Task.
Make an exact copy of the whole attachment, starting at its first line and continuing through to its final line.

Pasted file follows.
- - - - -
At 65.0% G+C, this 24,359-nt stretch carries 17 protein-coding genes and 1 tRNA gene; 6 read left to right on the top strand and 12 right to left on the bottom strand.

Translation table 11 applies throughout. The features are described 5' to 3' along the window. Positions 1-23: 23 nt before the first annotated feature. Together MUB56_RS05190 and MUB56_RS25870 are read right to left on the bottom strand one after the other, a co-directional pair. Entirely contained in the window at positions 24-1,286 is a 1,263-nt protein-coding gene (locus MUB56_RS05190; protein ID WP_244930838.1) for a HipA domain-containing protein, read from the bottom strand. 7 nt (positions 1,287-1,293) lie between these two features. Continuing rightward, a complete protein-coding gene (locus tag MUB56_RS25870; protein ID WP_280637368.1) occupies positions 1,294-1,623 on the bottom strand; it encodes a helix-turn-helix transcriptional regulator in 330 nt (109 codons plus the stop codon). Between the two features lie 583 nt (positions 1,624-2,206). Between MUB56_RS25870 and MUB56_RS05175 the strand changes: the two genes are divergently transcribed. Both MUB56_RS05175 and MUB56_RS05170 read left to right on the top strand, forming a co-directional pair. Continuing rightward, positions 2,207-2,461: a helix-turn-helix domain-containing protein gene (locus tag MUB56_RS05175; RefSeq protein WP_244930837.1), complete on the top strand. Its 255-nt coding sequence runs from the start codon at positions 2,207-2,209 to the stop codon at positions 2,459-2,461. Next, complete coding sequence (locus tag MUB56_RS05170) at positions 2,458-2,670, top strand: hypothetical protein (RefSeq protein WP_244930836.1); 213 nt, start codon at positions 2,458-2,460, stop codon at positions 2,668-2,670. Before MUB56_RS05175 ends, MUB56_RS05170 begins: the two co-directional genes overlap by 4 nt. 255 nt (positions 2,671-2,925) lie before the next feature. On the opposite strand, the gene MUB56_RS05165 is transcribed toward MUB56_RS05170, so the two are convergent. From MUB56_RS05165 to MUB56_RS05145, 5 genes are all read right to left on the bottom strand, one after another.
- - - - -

At 65.0% G+C, this 24,359-nt stretch carries 17 protein-coding genes and 1 tRNA gene; 6 read left to right on the top strand and 12 right to left on the bottom strand.

Translation table 11 applies throughout. The features are described 5' to 3' along the window. Positions 1-23: 23 nt before the first annotated feature. Together MUB56_RS05190 and MUB56_RS25870 are read right to left on the bottom strand one after the other, a co-directional pair. Entirely contained in the window at positions 24-1,286 is a 1,263-nt protein-coding gene (locus MUB56_RS05190; protein ID WP_244930838.1) for a HipA domain-containing protein, read from the bottom strand. 7 nt (positions 1,287-1,293) lie between these two features. Continuing rightward, a complete protein-coding gene (locus tag MUB56_RS25870; protein ID WP_280637368.1) occupies positions 1,294-1,623 on the bottom strand; it encodes a helix-turn-helix transcriptional regulator in 330 nt (109 codons plus the stop codon). Between the two features lie 583 nt (positions 1,624-2,206). Between MUB56_RS25870 and MUB56_RS05175 the strand changes: the two genes are divergently transcribed. Both MUB56_RS05175 and MUB56_RS05170 read left to right on the top strand, forming a co-directional pair. Continuing rightward, positions 2,207-2,461: a helix-turn-helix domain-containing protein gene (locus tag MUB56_RS05175; RefSeq protein WP_244930837.1), complete on the top strand. Its 255-nt coding sequence runs from the start codon at positions 2,207-2,209 to the stop codon at positions 2,459-2,461. Next, complete coding sequence (locus tag MUB56_RS05170) at positions 2,458-2,670, top strand: hypothetical protein (RefSeq protein WP_244930836.1); 213 nt, start codon at positions 2,458-2,460, stop codon at positions 2,668-2,670. Before MUB56_RS05175 ends, MUB56_RS05170 begins: the two co-directional genes overlap by 4 nt. 255 nt (positions 2,671-2,925) lie before the next feature. On the opposite strand, the gene MUB56_RS05165 is transcribed toward MUB56_RS05170, so the two are convergent. From MUB56_RS05165 to MUB56_RS05145, 5 genes are all read right to left on the bottom strand, one after another.